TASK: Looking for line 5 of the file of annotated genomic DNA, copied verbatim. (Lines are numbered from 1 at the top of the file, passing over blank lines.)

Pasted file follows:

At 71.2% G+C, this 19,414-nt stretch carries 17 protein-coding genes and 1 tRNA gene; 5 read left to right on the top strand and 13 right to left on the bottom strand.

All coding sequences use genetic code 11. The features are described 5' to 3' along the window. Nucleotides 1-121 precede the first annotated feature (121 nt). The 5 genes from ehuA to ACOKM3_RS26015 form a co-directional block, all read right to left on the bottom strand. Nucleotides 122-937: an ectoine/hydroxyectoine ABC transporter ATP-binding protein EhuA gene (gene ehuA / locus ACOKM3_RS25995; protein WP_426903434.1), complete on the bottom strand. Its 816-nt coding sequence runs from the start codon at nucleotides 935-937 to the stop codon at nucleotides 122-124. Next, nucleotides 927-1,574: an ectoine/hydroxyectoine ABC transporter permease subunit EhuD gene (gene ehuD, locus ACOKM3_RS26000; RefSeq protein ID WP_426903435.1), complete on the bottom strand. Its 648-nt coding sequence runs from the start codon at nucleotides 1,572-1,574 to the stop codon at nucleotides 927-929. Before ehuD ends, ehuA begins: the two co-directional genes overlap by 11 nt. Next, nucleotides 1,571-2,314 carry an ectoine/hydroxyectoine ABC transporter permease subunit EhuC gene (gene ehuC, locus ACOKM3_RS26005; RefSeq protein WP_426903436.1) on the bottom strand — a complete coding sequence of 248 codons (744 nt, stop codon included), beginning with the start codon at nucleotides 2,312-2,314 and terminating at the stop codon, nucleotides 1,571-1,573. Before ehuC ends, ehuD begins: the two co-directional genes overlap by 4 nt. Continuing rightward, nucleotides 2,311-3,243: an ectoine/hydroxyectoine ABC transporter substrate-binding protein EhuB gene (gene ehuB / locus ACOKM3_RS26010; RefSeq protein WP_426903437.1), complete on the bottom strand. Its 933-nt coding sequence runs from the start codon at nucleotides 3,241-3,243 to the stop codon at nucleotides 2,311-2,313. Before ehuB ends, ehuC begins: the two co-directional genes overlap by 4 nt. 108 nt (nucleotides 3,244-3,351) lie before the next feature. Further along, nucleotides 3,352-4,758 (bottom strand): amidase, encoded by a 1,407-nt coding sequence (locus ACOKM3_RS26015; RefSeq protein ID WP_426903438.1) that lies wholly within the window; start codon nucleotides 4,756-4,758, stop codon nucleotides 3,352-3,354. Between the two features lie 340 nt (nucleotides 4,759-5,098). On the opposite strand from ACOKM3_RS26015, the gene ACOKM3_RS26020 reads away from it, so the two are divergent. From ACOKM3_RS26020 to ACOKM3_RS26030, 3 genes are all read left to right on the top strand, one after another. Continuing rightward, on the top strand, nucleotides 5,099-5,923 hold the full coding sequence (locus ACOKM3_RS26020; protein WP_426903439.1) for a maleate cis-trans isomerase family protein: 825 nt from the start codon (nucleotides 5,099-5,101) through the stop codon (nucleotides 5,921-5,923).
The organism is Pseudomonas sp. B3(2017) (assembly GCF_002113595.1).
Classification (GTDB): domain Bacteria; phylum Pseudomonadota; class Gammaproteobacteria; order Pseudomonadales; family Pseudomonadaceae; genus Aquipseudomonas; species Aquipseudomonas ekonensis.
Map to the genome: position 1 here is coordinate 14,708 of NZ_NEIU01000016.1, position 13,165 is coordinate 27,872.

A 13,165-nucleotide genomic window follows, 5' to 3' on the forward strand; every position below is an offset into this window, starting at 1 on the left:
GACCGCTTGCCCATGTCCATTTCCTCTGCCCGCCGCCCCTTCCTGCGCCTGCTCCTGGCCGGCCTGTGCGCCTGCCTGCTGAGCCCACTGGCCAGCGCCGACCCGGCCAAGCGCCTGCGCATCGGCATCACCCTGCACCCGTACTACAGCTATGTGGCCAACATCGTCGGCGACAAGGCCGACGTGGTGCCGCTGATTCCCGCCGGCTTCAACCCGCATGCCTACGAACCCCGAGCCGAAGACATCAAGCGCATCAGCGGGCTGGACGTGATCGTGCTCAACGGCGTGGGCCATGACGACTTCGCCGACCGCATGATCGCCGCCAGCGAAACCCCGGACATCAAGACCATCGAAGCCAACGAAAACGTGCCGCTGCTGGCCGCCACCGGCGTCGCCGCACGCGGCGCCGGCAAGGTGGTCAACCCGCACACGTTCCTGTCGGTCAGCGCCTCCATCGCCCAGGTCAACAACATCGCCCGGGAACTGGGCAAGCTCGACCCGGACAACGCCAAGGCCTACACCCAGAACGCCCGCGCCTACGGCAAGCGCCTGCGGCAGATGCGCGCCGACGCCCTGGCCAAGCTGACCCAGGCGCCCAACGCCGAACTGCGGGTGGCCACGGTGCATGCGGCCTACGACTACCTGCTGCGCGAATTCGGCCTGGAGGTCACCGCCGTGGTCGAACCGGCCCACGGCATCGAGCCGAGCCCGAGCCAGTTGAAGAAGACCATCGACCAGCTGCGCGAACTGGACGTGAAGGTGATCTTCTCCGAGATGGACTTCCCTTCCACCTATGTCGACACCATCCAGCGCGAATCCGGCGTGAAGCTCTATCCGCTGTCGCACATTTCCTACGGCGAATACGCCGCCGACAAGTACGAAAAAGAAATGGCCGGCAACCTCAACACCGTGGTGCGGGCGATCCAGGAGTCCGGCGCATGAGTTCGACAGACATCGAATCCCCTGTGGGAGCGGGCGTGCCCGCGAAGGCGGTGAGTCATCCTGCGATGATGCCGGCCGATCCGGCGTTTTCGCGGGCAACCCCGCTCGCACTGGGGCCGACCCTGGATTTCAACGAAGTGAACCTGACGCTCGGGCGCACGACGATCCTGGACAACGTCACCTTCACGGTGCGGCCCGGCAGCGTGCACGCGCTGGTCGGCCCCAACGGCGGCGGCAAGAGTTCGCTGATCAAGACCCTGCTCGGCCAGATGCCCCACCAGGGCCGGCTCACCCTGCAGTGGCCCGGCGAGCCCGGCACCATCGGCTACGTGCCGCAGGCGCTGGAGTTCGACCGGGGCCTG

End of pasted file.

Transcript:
Map to the genome: position 1 here is coordinate 14,708 of NZ_NEIU01000016.1, position 13,165 is coordinate 27,872.